October 10, 2012 / 1:06 PM / 6 years ago

Vilmorin drops GM field tests as debate rages in France

PARIS (Reuters) - French seed maker Vilmorin & Cie SA has dropped plans to conduct field tests of genetically modified (GM) crops next year in its home market because debate over the technology remains too highly charged, the company said on Wednesday.

Vilmorin, the world’s fourth-largest seed group, had envisaged conducting field tests in France next spring, its finance director said, but had opted to suspend those plans.

“The political climate led us to put the question on hold for now,” Daniel Jacquemond said. “We don’t want to be provocative.”

A study published last month by French researchers that raised health concerns about a type of maize (corn) made by Monsanto Co reignited controversy in France, where opposition to the technology is fierce and commercial planting of GM crops is banned.

Vilmorin did not comment on the study but argued GM crops were necessary to support agricultural production.

“These are absolutely essential components for the competitiveness of agriculture including Europe,” Jacquemond said in a presentation on the company’s 2011/12 results.

Vilmorin, controlled by French farm cooperative Limagrain, has in the past carried out open-field tests of GM plants in France, but stopped such work due to the hostile climate marked by protesters ransacking test sites.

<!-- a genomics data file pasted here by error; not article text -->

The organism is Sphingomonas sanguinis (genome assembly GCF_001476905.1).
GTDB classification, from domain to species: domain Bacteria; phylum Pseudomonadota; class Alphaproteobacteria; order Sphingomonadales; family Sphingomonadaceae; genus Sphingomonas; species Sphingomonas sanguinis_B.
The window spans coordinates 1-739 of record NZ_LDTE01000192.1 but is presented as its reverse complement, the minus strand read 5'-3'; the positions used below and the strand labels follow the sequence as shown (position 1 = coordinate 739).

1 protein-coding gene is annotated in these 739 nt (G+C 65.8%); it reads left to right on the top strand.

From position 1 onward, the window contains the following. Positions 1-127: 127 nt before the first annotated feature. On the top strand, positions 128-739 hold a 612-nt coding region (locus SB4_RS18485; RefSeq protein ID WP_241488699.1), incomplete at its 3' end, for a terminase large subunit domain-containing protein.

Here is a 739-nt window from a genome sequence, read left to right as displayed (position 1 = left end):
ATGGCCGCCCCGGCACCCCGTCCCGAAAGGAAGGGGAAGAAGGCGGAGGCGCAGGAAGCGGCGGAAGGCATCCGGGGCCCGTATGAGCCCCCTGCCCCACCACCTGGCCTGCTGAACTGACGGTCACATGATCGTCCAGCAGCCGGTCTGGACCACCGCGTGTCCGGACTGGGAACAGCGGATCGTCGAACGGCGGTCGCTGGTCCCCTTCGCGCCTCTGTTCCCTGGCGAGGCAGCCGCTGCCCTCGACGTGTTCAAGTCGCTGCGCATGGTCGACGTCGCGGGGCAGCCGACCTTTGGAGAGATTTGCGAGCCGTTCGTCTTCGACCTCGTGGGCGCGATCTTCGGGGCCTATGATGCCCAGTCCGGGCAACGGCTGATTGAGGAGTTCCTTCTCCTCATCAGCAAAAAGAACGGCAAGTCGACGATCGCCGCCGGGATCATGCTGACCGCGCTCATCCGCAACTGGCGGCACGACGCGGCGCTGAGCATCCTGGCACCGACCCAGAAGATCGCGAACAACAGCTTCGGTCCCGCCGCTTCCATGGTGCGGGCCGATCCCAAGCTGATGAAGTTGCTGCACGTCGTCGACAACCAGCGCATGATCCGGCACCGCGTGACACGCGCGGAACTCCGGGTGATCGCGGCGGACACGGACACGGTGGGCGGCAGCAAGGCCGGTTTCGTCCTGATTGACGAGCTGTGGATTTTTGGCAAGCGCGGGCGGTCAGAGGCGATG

The company is investing in research in France, including into GM varieties, and opened three new laboratories in the past year in a 40 million euro ($51.6 million) investment.


It is also continuing field trials in three other European Union countries, notably in Spain, which is the largest grower of GM maize in the 27-member EU. [ID:nL5E8E18I4]

The field tests under way in Europe are contributing to the group’s development of its own GM varieties in partnership with German peer KWS SAAT AG, and which could lead to the market launch of new products in four years, Vilmorin said.

Vilmorin sells GM seeds, mainly maize, outside Europe but does not have its own patented traits, which means it uses strains under licence from rival companies such as Monsanto.

The group has been seeking to expand its international presence through a series of small acquisitions and Jacquemond said it hopes to conclude two further deals, one in Brazil and one in Asia ex-China, in coming months.

The group aims to raise its market share in maize in Brazil to 10 percent by 2015, from 2 to 3 percent, and to 20 percent in India by 2020 from 8 to 9 percent, he added.

For its financial year through June 2013, the group said it expects its crop seed business to continue strong growth on the back of attractive grain prices for farmers, while its vegetable seed division should recover from a hit to demand last year linked to health crises in Europe and the United States.

It is forecasting like-for-like sales growth of more than 6 percent, compared with 11 percent in 2011/12, and a current operating margin of 11 percent, close to last year’s 10.8 percent.

Editing by David Holmes

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